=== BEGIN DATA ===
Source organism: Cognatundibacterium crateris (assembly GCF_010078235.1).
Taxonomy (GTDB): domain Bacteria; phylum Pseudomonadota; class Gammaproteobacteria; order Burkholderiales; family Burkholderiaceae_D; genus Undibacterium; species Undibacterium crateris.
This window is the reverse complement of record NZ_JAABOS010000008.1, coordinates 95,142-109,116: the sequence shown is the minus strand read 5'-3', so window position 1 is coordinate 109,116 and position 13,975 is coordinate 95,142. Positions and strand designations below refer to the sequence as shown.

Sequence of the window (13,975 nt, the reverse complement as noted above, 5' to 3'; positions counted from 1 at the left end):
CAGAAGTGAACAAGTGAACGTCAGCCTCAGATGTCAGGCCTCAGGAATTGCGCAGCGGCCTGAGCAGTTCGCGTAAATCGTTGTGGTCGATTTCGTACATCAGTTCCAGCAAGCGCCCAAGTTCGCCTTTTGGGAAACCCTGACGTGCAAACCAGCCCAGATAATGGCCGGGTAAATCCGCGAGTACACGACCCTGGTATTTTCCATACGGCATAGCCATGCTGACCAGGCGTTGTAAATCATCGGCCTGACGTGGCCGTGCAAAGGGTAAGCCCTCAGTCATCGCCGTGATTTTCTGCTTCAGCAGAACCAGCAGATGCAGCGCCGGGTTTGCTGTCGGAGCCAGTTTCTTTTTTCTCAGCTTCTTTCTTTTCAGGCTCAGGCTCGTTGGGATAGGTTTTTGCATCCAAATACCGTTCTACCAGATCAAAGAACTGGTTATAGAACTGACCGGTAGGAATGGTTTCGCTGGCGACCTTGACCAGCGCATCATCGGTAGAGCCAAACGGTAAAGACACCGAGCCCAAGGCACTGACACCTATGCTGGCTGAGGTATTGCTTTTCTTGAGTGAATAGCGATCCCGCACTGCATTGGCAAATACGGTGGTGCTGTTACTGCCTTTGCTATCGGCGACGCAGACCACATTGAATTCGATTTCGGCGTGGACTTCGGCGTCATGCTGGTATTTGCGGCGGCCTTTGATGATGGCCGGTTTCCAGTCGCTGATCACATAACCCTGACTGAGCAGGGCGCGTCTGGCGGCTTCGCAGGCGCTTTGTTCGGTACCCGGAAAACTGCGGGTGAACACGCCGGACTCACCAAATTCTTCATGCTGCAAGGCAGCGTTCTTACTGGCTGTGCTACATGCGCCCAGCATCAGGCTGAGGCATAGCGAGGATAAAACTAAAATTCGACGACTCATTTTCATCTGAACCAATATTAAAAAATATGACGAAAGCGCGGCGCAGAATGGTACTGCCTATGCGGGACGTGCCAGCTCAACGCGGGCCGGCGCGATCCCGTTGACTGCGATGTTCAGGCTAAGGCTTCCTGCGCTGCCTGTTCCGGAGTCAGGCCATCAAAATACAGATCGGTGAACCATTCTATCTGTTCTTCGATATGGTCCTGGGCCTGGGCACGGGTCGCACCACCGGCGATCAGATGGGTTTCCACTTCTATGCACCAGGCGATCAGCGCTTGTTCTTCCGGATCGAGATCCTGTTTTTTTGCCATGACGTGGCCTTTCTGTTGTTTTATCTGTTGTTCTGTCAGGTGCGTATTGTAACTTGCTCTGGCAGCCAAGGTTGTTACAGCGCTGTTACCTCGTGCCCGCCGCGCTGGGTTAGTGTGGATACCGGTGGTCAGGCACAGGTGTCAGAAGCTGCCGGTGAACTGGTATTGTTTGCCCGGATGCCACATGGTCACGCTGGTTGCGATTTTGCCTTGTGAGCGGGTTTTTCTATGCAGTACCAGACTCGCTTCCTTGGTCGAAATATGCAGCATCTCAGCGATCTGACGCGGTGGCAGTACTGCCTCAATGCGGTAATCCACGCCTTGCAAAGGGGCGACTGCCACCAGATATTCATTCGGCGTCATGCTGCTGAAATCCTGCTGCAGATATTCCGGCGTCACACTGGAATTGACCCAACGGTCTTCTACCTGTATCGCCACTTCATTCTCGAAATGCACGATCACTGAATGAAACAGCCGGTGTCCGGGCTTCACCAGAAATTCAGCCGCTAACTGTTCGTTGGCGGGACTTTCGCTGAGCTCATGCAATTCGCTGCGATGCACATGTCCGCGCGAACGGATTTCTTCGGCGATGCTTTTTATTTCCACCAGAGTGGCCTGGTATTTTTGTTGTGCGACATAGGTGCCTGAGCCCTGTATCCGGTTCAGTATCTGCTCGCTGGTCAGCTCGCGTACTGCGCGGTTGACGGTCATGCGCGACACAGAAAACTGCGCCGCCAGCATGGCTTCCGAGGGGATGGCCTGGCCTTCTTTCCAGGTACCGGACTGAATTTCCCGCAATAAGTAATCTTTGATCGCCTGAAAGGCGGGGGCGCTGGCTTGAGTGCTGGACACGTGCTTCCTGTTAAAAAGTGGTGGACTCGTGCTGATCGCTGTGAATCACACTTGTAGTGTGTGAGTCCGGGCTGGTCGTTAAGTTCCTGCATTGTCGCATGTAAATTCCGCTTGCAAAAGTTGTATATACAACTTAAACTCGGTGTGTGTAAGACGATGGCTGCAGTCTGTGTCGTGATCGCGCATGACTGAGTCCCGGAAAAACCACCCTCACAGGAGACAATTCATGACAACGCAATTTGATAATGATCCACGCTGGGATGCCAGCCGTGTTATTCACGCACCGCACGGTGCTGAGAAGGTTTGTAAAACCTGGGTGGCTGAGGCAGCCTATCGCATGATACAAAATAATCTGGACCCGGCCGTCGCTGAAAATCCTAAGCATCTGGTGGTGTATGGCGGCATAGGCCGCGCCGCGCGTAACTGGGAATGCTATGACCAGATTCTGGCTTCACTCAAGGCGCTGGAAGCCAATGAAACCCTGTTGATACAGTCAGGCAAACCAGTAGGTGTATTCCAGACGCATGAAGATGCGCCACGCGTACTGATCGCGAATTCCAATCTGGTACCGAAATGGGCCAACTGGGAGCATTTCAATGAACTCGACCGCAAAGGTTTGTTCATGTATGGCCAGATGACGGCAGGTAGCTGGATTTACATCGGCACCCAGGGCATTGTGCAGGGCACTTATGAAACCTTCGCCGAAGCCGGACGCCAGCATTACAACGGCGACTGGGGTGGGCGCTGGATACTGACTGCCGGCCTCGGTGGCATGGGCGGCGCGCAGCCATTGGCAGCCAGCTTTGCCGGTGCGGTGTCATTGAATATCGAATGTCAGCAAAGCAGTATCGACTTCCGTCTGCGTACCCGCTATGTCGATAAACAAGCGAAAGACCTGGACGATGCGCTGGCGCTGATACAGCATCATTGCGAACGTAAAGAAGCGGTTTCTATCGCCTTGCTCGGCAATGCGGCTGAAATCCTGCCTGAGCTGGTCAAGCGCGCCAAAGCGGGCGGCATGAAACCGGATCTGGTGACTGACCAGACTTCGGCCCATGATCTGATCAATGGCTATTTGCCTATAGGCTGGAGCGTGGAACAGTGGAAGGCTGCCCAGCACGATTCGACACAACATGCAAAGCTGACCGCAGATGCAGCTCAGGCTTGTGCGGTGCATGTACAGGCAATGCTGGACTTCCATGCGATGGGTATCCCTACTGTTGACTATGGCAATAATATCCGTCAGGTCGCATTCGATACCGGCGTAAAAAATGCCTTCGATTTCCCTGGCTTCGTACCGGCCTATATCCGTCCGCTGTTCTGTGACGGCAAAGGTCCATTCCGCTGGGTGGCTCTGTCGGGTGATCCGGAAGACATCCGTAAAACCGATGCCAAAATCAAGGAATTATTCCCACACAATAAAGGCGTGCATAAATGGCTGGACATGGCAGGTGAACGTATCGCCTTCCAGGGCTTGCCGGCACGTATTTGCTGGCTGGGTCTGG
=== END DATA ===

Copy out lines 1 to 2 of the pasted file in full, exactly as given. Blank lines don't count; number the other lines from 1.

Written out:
Source organism: Cognatundibacterium crateris (assembly GCF_010078235.1).
Taxonomy (GTDB): domain Bacteria; phylum Pseudomonadota; class Gammaproteobacteria; order Burkholderiales; family Burkholderiaceae_D; genus Undibacterium; species Undibacterium crateris.